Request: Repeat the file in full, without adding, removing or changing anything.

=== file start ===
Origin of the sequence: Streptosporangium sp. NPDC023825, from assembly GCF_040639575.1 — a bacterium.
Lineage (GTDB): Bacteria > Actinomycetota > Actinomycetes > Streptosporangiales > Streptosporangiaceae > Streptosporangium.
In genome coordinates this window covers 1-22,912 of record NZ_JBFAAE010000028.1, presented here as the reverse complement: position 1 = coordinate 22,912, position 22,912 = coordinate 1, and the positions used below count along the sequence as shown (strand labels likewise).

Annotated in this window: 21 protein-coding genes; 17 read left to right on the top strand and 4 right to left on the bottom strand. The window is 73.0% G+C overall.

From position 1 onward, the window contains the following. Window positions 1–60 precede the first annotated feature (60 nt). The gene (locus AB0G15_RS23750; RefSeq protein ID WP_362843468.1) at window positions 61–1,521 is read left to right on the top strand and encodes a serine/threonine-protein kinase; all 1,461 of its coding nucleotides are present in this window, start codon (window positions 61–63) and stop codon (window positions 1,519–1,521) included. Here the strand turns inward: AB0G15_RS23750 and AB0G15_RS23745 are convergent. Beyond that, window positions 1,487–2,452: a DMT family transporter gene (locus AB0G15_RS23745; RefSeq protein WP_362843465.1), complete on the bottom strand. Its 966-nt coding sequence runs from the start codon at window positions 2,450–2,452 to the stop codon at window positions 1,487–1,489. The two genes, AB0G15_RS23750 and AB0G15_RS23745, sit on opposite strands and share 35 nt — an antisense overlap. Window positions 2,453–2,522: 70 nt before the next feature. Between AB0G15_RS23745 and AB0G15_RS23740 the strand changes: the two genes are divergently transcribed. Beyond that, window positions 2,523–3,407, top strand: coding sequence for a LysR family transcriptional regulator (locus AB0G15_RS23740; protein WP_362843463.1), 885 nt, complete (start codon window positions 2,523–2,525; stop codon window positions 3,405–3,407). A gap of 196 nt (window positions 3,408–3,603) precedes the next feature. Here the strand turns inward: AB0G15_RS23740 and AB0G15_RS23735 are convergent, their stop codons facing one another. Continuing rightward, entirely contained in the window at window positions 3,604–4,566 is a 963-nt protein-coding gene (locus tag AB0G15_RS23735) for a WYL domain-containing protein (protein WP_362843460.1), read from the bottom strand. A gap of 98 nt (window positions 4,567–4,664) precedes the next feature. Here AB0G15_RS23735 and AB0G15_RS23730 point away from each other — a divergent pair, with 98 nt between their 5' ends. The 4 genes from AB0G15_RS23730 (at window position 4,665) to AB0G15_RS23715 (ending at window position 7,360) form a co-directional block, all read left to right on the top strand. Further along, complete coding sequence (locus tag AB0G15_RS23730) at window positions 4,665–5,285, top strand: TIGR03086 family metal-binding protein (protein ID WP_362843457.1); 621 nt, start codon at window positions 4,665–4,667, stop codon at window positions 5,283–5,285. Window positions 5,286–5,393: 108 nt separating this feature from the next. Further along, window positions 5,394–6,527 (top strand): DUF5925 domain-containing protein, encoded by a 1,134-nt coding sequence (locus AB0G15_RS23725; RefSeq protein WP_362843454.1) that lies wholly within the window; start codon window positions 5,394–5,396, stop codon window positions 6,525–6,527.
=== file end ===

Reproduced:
Origin of the sequence: Streptosporangium sp. NPDC023825, from assembly GCF_040639575.1 — a bacterium.
Lineage (GTDB): Bacteria > Actinomycetota > Actinomycetes > Streptosporangiales > Streptosporangiaceae > Streptosporangium.
In genome coordinates this window covers 1-22,912 of record NZ_JBFAAE010000028.1, presented here as the reverse complement: position 1 = coordinate 22,912, position 22,912 = coordinate 1, and the positions used below count along the sequence as shown (strand labels likewise).

Annotated in this window: 21 protein-coding genes; 17 read left to right on the top strand and 4 right to left on the bottom strand. The window is 73.0% G+C overall.

From position 1 onward, the window contains the following. Window positions 1–60 precede the first annotated feature (60 nt). The gene (locus AB0G15_RS23750; RefSeq protein ID WP_362843468.1) at window positions 61–1,521 is read left to right on the top strand and encodes a serine/threonine-protein kinase; all 1,461 of its coding nucleotides are present in this window, start codon (window positions 61–63) and stop codon (window positions 1,519–1,521) included. Here the strand turns inward: AB0G15_RS23750 and AB0G15_RS23745 are convergent. Beyond that, window positions 1,487–2,452: a DMT family transporter gene (locus AB0G15_RS23745; RefSeq protein WP_362843465.1), complete on the bottom strand. Its 966-nt coding sequence runs from the start codon at window positions 2,450–2,452 to the stop codon at window positions 1,487–1,489. The two genes, AB0G15_RS23750 and AB0G15_RS23745, sit on opposite strands and share 35 nt — an antisense overlap. Window positions 2,453–2,522: 70 nt before the next feature. Between AB0G15_RS23745 and AB0G15_RS23740 the strand changes: the two genes are divergently transcribed. Beyond that, window positions 2,523–3,407, top strand: coding sequence for a LysR family transcriptional regulator (locus AB0G15_RS23740; protein WP_362843463.1), 885 nt, complete (start codon window positions 2,523–2,525; stop codon window positions 3,405–3,407). A gap of 196 nt (window positions 3,408–3,603) precedes the next feature. Here the strand turns inward: AB0G15_RS23740 and AB0G15_RS23735 are convergent, their stop codons facing one another. Continuing rightward, entirely contained in the window at window positions 3,604–4,566 is a 963-nt protein-coding gene (locus tag AB0G15_RS23735) for a WYL domain-containing protein (protein WP_362843460.1), read from the bottom strand. A gap of 98 nt (window positions 4,567–4,664) precedes the next feature. Here AB0G15_RS23735 and AB0G15_RS23730 point away from each other — a divergent pair, with 98 nt between their 5' ends. The 4 genes from AB0G15_RS23730 (at window position 4,665) to AB0G15_RS23715 (ending at window position 7,360) form a co-directional block, all read left to right on the top strand. Further along, complete coding sequence (locus tag AB0G15_RS23730) at window positions 4,665–5,285, top strand: TIGR03086 family metal-binding protein (protein ID WP_362843457.1); 621 nt, start codon at window positions 4,665–4,667, stop codon at window positions 5,283–5,285. Window positions 5,286–5,393: 108 nt separating this feature from the next. Further along, window positions 5,394–6,527 (top strand): DUF5925 domain-containing protein, encoded by a 1,134-nt coding sequence (locus AB0G15_RS23725; RefSeq protein WP_362843454.1) that lies wholly within the window; start codon window positions 5,394–5,396, stop codon window positions 6,525–6,527.